Science in Glasgow
Interested in science? Here’s how to get involved in science in the city centre:
Hosted in the Tron Bar on the first Monday of each month, Cafe Scientifique provides continually thought-provoking science talks on a wide range of subjects for the price of a coffee (or vodka and coke).
A non-profit organisation eager to promote science and critical thinking to the public, the Glasgow Skeptics hold bimonthly public talks in the Admiral Bar on Waterloo Street. Their aim is to increase public understanding of science and the politics that very often walk hand-in-hand with it.
Sadly, this festival is only once a year, but the upcoming festival in June 2014 is definitely an event to put in your diaries! The Glasgow Science Festival, with events spread throughout the city centre, is a family-friendly absolutely fanta-scientistic occasion, perfect for an educational summer day out. If you’re interested in helping out at the festival, you can apply to become a volunteer and help spread the science message to the people that make Glasgow. See the GSF website for more details.
If you fancy the visual and historical side of science more than the experimental, a tour of Glasgow’s science sites will be perfect for you. Check the website for upcoming tours.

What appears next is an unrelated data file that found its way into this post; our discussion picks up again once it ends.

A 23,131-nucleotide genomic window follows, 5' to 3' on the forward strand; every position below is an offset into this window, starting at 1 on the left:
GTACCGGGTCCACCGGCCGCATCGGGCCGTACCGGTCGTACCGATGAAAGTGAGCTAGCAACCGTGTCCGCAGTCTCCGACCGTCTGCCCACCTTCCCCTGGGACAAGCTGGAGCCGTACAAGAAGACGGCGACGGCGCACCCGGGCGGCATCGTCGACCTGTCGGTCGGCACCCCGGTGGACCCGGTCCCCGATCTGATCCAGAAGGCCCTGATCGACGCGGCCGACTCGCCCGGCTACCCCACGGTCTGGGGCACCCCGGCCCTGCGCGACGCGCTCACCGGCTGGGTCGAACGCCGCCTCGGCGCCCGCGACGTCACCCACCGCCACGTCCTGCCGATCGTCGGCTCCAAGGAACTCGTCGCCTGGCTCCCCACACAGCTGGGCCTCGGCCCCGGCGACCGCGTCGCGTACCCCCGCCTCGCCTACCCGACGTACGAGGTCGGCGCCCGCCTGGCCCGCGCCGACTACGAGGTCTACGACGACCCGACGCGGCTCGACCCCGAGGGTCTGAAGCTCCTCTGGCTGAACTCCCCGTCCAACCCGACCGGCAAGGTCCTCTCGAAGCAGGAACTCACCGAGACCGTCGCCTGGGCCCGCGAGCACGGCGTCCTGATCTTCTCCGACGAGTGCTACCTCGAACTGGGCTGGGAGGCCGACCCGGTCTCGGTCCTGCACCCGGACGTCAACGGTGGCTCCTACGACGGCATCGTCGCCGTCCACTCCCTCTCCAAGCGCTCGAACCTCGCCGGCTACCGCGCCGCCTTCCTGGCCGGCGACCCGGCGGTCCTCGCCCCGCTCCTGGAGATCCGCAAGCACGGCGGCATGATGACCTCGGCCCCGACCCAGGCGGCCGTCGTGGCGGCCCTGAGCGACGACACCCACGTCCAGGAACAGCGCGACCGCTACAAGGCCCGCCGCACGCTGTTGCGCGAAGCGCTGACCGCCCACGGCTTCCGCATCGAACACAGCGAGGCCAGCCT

Mostly for the kids, but who can say no to fun and colourful interactive exhibits galore? The GSC is a hub for science teaching and learning, with frequent visits from experts hailing from the universities of Glasgow and Strathclyde to wow with science knowledge. The GSC staff host extraordinary excursions of the stars in their on-site planetarium as well as live lung dissections to content those with hard stomachs wanting to know how the body works and much, much more.
VIPs @ Strathclyde
If you’re currently an under- or post-graduate science or engineering student at the University of Strathclyde and are looking to become more involved with interdisciplinary research, the university runs a series of Vertically Integrated Projects (VIPs) inspired by those at Georgia Tech that you could join. The VIPs cover a wide range of subject areas and are most relevant to those studying biology, mathematics and statistics, chemistry, and electronic and electrical engineering. These projects are a fantastic way of increasing communication skills and learning how other scientists tick. Don’t see any projects you like the look of? You can always contact your lecturers to find out about starting a new VIP more relevant to your subject area.
Us kindly folk here at theGIST are always happy to welcome new contributors, readers and science enthusiasts. If you want to know more about us and what we do or how to get involved, drop us an email or search for us on Facebook.